Last month, Uganda reported a case of Ebola that evoked fears of another deadly outbreak across the region.
Since the declaration of the Ebola outbreak in Uganda on September 20, the Ugandan Ministry of Health has confirmed 43 cases of Ebola and reported 29 deaths (nine confirmed deaths from the disease and 20 probable).
Health authorities say the outbreak is caused by a rare variant of the virus known as the Sudan strain, which raises several medical and operational challenges for the teams on the ground.
Doctors Without Borders says the spread of the disease requires the rapid development of effective detection and treatment solutions in a country that has been relatively free of epidemics for the past decade.
These are four things you need to know about the Ebola outbreak in Uganda, according to Doctors Without Borders:
Are vaccines available to tackle the epidemic?
There is no vaccine for the Sudan strain of the virus, which is responsible for the outbreak in Uganda. Discussions are under way at the Health Organization to determine which candidate vaccine could be deployed in a new clinical trial, with a view to potentially getting it licensed for use.
All health organisations involved in the response will have to do without the vaccine until trials have been conducted and an effective vaccine has been found. As with the clinical trials conducted for the Johnson & Johnson vaccine on the Zaire strain in the Democratic Republic of Congo in 2019, we are ready to assist in this research.
Is there a medical treatment available for the Sudan strain of Ebola?
Clinical trials conducted in the DRC from 2018 to 2019 identified treatments based on the use of monoclonal antibodies, which are specific to a virus strain: Mab114 and regn-eb3. These allow a significant improvement in a patient’s chances of survival.
However, the antibodies are not effective against the Sudan strain of the disease. In the absence of this tool, treatment involves managing the symptoms of the disease and providing intensive care (including compensating for fluid loss, supplying oxygen, monitoring blood and cardiac parameters and so on) to improve patients’ chances of survival.
What kind of Ebola treatment facilities are available in Uganda?
During an Ebola outbreak, it is important that the medical response take place close to the affected communities.
“We know that the earlier patients receive medical attention, the greater their chance of survival,” says Dr Guyguy Manangama, MSF’s deputy head of emergency programmes. “As the initial symptoms of Ebola are not distinctive, being similar to those of malaria or other febrile viruses such as typhoid, the main issue is rapid access to information, diagnosis and care. In Ebola outbreaks, too many people arrive at health centres with advanced disease or even die at home, infecting others in the process. This is what we need to avoid.”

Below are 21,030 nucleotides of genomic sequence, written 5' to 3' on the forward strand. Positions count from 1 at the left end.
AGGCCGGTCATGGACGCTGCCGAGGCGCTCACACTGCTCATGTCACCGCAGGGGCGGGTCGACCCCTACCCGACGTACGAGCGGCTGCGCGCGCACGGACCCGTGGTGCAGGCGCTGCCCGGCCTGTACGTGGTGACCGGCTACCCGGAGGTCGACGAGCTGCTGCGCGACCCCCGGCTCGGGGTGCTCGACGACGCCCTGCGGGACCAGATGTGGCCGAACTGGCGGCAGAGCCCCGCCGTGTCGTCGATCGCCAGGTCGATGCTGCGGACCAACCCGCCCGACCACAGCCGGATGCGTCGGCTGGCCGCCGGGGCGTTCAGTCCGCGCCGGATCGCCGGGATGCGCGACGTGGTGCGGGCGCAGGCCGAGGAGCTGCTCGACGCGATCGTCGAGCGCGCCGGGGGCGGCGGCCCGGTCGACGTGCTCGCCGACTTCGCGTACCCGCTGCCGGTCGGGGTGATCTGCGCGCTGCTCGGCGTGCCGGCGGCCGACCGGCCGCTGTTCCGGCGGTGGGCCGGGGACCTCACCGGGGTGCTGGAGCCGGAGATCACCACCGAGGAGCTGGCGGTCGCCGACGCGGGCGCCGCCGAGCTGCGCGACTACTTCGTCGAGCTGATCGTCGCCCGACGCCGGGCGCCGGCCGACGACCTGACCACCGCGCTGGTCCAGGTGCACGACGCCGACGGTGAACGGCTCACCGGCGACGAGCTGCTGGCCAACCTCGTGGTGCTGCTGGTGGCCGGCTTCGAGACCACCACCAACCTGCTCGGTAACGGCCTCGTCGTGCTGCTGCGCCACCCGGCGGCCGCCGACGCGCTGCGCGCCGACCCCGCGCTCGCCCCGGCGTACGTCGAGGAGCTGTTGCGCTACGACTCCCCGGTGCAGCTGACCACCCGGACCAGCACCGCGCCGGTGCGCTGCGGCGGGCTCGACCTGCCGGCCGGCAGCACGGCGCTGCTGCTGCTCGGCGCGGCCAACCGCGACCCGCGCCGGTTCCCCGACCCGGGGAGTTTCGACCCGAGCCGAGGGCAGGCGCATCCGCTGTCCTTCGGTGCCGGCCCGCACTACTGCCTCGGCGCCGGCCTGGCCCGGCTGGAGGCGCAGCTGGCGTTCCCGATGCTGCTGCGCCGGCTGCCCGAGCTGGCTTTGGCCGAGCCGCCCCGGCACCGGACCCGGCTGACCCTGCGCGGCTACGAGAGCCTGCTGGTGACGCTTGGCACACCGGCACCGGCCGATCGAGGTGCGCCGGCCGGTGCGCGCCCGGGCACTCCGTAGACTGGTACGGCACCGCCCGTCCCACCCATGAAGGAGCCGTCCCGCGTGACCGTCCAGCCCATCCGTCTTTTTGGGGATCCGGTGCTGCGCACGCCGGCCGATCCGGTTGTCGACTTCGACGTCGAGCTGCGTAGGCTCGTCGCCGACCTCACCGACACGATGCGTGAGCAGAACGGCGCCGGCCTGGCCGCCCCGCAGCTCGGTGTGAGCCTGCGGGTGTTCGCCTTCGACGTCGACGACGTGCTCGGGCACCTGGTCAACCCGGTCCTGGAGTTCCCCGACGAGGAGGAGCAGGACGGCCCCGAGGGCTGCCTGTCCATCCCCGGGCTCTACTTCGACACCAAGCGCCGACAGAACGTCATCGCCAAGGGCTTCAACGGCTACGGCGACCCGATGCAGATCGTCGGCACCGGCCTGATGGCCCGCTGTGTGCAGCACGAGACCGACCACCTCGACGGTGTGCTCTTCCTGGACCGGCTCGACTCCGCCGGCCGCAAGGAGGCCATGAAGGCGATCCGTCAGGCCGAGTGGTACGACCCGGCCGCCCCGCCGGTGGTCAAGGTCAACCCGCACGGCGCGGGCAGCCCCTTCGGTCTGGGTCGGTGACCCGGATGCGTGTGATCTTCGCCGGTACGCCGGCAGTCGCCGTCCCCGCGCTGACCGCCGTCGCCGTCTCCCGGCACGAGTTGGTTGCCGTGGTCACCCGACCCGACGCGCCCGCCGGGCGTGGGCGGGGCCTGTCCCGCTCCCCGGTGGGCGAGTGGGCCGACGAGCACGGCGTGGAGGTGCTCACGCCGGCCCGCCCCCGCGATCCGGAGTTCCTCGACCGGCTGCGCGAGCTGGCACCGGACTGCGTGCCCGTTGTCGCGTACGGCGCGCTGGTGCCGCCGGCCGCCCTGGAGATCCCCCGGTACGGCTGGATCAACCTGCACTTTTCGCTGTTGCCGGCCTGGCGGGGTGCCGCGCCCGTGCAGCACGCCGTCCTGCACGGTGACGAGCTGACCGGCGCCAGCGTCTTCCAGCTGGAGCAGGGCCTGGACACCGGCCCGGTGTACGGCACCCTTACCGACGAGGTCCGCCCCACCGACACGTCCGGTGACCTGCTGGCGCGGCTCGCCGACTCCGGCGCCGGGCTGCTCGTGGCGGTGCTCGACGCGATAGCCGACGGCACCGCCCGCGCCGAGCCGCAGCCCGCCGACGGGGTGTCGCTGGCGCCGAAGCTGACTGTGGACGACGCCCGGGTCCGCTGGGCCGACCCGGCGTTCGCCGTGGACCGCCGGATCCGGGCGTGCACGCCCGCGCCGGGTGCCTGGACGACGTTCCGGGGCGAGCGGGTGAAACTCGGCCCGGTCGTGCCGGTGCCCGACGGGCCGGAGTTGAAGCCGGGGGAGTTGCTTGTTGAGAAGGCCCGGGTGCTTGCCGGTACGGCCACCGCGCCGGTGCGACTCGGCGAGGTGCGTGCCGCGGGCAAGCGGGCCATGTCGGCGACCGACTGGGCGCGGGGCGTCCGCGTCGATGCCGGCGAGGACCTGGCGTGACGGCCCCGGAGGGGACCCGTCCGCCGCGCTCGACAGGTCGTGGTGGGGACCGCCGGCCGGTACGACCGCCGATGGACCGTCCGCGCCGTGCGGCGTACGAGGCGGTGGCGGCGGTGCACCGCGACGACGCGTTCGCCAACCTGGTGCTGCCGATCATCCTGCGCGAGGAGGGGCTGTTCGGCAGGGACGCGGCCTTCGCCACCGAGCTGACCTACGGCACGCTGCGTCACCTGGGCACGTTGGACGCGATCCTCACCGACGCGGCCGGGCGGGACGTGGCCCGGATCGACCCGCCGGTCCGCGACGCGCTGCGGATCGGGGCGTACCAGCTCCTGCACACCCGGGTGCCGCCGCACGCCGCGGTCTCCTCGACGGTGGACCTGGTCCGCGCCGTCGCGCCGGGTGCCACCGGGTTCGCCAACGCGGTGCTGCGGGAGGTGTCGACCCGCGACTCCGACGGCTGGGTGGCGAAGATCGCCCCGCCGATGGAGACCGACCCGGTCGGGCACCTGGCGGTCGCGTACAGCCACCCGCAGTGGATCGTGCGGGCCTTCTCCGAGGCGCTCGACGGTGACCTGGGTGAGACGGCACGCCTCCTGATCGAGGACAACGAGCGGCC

MSF teams plan to support the response in Uganda by setting up small centres in affected sub-districts such as Madudu (the epicentre of the outbreak) and we have set up a 36-bed isolation unit with intensive care capacity for suspected and confirmed patients in Mubende.
In past outbreaks, patients were often taken straight to large case-management centres outside their communities, which in many instances led to rumours circulating within the community, causing hostility towards health workers and the rejection of the response.
What is known about the spread of the epidemic?
In the current outbreak, cases have been confirmed in five districts of Uganda, so patients and contacts will need to be identified and followed up across a relatively large area.
Although the outbreak was declared on September 20, the affected region recorded several suspected deaths potentially linked to the disease as early as August.. As is often the case at the beginning of an Ebola outbreak, case-finding and contact-tracing lag behind the spread of the epidemic. It is vital to reconstruct the early stages of the epidemic as accurately as possible in order to screen people for the disease and provide medical care in the right locations.
It is also essential that people in affected areas have knowledge and understanding of the disease and are co-operative and involved in the response. Community-based surveillance activities and contact-tracing are needed to rapidly identify potentially infected people. Once identified, they and their families need to access appropriate health care or isolate themselves for 21 days. To facilitate this, social and economic barriers (such as the cost of transport to health centres, or costs linked to not being able to go out to work) need to be removed.
IT tools can also facilitate real-time monitoring of the epidemic. During the 2018 to 2020 Ebola outbreak in the DRC, Epicentre (MSF’s epidemiological wing) developed new tools to facilitate the co-ordination of epidemiological activities, including tools for systematic monitoring and collection of patient data, automated reports, and a web-based platform to visualise data on case management and the evolution of the epidemic.